The New York Times, accused by Clinton allies this week of trying to undermine Hillary Clinton's potential 2016 presidential bid, heaped favorable coverage on Barack Obama in its 2008 presidential coverage while characterizing Clinton as "cold, calculating, and overly ambitious," according to a timely new study.
As the Clintons set to spar with the media again, the study in the authoritative "Journalism & Mass Communication Quarterly" found that sexist coverage is likely to be the biggest hurdle the Times will throw at Clinton, expected to try for a second time to be the first woman nominated to run for president.
University of Washington's Lindsey Meeks studied the Times' 2008 coverage of Obama, Clinton and GOP vice presidential nominee Sarah Palin and easily determined that the women were treated as "novelties" and their gender singled out far more than Obama's.
The result: Obama won on issue coverage, while Clinton was subjected to a majority of gender coverage.
"As Clinton transitioned from her first month on the campaign to the rest of the election, the Times emphasized her novelty more, and her issue competency less," wrote Meeks.
But even in the area of novelty, Obama won, she wrote. That's because his status as one of the first blacks to run was seen as more interesting than Clinton's gender. "Obama's firstness as an African American candidate was often cast as a historic social achievement, whereas Clinton's firstness was not exalted in such terms until she exited the election," said the study.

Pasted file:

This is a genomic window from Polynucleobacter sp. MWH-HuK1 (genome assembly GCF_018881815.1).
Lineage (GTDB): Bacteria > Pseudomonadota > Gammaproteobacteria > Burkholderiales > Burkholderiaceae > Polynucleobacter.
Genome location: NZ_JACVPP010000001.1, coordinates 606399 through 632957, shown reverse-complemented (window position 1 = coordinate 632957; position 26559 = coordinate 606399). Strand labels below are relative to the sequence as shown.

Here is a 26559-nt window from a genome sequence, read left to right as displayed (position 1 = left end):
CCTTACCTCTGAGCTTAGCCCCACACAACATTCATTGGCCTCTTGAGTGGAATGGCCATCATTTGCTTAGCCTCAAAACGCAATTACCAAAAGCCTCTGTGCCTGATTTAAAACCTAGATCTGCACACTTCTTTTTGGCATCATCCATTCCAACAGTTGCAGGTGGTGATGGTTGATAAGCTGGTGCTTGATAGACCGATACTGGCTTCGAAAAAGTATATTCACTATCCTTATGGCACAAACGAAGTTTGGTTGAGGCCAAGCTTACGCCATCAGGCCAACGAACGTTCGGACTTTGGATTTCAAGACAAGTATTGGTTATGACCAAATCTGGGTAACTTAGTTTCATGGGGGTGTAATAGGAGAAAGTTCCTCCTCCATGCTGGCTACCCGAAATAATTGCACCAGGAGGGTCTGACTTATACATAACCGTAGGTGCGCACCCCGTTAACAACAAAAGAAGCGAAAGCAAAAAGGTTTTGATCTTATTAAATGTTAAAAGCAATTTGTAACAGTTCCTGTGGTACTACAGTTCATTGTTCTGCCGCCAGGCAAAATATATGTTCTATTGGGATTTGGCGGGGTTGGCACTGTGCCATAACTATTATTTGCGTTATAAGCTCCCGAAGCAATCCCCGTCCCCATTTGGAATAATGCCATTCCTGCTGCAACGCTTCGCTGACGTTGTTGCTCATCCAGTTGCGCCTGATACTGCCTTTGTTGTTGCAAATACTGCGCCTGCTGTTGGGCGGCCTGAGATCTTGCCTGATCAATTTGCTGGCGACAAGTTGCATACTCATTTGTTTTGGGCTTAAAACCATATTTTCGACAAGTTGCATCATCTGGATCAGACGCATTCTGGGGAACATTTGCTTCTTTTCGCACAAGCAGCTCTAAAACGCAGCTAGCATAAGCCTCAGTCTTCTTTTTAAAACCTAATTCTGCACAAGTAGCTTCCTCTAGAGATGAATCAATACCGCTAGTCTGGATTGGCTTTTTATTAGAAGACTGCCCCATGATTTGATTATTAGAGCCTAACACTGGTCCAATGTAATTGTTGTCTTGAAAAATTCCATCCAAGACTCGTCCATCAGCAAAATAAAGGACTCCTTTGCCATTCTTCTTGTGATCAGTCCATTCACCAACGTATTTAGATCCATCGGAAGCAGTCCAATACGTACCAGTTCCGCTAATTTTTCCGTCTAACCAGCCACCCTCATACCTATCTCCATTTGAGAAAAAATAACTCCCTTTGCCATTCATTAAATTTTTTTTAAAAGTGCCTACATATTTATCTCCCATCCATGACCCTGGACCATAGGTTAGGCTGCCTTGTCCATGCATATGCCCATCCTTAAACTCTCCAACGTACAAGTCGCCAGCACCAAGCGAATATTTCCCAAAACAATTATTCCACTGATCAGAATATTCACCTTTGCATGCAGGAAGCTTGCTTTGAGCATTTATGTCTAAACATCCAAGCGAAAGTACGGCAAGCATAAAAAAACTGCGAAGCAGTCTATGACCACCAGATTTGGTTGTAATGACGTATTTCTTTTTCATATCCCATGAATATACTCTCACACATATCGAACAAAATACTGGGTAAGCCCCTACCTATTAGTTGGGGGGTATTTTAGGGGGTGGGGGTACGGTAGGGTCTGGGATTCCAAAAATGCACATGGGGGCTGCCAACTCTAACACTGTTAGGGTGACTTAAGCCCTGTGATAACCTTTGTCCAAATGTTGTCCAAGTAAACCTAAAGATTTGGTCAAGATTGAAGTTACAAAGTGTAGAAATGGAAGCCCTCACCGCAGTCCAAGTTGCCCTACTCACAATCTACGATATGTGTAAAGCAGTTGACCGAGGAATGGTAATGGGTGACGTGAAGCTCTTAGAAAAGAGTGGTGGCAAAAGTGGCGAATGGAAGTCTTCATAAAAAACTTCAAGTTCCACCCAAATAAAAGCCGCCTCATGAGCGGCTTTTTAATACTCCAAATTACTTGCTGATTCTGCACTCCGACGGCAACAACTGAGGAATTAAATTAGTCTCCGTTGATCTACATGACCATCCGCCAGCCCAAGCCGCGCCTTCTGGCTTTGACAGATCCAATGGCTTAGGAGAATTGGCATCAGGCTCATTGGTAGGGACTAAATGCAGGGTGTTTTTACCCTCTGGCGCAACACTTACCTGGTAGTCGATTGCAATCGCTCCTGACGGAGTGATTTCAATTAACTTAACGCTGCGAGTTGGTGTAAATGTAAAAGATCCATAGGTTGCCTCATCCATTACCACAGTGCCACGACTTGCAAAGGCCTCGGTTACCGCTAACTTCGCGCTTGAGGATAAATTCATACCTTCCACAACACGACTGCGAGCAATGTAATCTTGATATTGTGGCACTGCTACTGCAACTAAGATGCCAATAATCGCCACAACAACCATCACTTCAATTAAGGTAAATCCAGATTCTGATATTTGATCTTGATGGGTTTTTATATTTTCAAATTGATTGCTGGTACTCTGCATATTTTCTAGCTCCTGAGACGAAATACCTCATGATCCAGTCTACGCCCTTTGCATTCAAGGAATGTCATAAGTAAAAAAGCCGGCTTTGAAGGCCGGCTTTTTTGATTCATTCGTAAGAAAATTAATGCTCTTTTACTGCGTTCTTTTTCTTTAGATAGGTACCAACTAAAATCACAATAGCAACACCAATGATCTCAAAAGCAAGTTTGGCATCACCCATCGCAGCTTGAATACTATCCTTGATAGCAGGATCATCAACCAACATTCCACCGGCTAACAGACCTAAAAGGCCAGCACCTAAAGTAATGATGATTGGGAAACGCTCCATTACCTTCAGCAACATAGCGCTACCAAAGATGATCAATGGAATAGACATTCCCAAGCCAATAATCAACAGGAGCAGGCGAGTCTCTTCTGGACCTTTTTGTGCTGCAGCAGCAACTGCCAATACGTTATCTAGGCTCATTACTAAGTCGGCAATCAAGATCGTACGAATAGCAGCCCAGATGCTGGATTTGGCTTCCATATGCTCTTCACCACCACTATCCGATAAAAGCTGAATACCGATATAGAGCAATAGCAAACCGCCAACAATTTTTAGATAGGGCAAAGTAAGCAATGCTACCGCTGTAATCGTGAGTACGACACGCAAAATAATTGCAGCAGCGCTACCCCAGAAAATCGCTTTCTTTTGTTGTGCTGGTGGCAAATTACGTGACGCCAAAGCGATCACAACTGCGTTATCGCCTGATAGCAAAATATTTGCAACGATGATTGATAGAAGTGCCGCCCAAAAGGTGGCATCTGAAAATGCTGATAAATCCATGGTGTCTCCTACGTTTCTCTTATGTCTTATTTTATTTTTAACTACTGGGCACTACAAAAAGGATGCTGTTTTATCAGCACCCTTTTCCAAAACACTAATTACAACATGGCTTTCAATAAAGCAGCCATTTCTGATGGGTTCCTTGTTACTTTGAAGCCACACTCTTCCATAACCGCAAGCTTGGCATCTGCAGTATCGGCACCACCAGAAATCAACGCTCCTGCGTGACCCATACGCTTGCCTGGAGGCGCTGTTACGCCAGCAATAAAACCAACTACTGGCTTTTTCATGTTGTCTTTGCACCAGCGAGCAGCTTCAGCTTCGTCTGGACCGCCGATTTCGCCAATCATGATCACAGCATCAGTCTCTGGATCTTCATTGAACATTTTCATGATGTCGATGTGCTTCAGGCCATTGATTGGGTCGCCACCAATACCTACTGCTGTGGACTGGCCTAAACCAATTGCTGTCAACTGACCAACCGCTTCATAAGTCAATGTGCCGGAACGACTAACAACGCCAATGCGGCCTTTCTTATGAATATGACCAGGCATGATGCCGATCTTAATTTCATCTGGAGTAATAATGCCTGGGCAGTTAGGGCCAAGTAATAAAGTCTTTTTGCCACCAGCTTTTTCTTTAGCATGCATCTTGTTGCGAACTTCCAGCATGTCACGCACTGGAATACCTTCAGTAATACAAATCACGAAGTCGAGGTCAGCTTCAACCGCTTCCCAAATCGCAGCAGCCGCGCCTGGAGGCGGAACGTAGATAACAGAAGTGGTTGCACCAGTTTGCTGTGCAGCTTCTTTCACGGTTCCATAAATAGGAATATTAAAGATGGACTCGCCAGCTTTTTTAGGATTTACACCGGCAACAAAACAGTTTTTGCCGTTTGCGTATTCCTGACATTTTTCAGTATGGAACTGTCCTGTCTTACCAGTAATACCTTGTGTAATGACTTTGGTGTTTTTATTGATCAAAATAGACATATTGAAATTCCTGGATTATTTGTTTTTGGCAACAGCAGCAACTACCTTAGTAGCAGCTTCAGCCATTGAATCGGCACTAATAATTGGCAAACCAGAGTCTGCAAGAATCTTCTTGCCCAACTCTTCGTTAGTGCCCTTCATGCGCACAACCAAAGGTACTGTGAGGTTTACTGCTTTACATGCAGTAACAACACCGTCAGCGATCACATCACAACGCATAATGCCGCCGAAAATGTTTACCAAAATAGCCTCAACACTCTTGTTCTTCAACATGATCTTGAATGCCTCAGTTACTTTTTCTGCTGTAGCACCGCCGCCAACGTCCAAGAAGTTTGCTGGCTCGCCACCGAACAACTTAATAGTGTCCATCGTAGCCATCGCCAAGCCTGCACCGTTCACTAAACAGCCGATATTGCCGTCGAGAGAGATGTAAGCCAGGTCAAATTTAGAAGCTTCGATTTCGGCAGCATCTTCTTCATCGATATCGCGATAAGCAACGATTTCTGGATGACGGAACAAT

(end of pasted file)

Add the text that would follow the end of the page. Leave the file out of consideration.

Being the New York Times, their coverage infected the rest of the mainstream media. "The Times," wrote Meeks, "is a history-defining institution." She said that "its agenda-setting impact stretches farther: The Times also affects other news organizations and their readers as an intermedia agenda-setter--which means the Times sets and influences the agenda of other news organizations."
The Times this month has written stories critical of the Clinton political machine and the former president's foundation, drawing complaints from defenders such as David Brock of Media Matters.
Paul Bedard, The Washington Examiner's "Washington Secrets" columnist, can be contacted at firstname.lastname@example.org.